Historical Marker #79 in Richmond, Kentucky, notes the birthplace of western scout and soldier Christopher “Kit” Carson.
Carson was born in Madison County, Kentucky, near Richmond, in 1809. His father, a Revolutionary War veteran, moved the family to the Bluegrass State from North Carolina. After a two-year stay in the commonwealth, they again continued westward to Missouri.
Carson came from an impoverished family. After the death of his father, Carson apprenticed to become a saddler. Carson disliked the work, however, and fled to New Mexico in 1826, where he settled and married Singing Grass, a member of the Arapaho Tribe. Carson hunted and trapped in the West for the next decade. Upon the death of Singing Grass, Carson traveled to Missouri to place his daughter Adaline in the care of his family. While travelling back from Missouri, Carson happened to meet with John C. Frémont, who was about to lead an expedition westward.
In 1842, Carson served as a guide for Frémont as he explored the Oregon Trail. In 1843 and 1845 he helped guide Frémont’s next two expeditions. In the midst of the third expedition, Carson participated in a series of aggressive attacks against Native Americans. Under Frémont’s orders, Carson and his men shot Native Americans on sight. On May 12, 1846, the expedition murdered fourteen individuals of the Klamath Tribe, in what became known as the Klamath Lake Massacre. Neither Carson nor Frémont faced any repercussions for the attack.
After the U.S.-Mexican War ended, Carson lived in New Mexico and became an Indian Agent for the United States government. With the outbreak of the Civil War, Carson was named lieutenant colonel of the New Mexico Volunteer Infantry (US). As he had done during the U.S.-Mexican War, Carson’s role revolved around attacks against Native Americans. He served under Major General James Henry Carleton in his campaign to subdue the Mescalero Apache. Carson became known for his willingness to deploy “scorched-earth” tactics. In 1863, Carson helped lead a campaign against the Navajo. Carson burned homes, destroyed fields, and garnered a reputation for his ruthless approach to “Indian fighting.” Carson continued his campaigns against Native Americans until 1867, when he retired. He died a year later, in 1868 and was buried in Taos, New Mexico.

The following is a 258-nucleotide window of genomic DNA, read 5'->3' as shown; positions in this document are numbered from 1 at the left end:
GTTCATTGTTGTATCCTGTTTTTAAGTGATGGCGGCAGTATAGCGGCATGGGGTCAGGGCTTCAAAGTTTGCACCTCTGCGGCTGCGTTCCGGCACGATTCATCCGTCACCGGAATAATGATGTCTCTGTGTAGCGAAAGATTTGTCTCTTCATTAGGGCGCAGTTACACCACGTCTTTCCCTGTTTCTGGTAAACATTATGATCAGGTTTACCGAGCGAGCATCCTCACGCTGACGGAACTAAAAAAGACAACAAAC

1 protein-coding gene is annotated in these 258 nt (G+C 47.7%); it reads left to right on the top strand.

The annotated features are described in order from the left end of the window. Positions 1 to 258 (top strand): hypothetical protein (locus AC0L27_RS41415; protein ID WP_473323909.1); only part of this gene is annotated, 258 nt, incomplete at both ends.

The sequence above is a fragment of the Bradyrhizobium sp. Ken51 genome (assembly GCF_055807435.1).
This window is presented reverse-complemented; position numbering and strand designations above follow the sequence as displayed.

Much like Davy Crockett, Carson became a folk hero while he was still alive. Although Carson could not read or write, short story writers and dime novelists—writers who penned short, racy novels that sold for a dime—turned Carson into a larger-than-life figure. These stories began appearing in 1847 but they continued to appear long after his death in 1868. Stories focused on his battles with Native Americans, his rescuing of captured women, and his travels in the West. Over the nineteenth century, these writers wrote hundreds of stories featuring Carson, crafting a fictional version of “Kit” that bore little resemblance to the actual man.
The marker reads:
Famous hunter, soldier and scout born near here. Carson (1809-1868) grew up in Mo.; began scouting career in Taos, N.M., at age 17. Won renown in piloting Fremont's Western expeditions; served in Mexican War. Appointed Indian agent, 1853, he was peacemaker and counselor. In Civil War, breveted brig. gen., U.S.A. Buried in Taos. Carson City, Nev., named for him.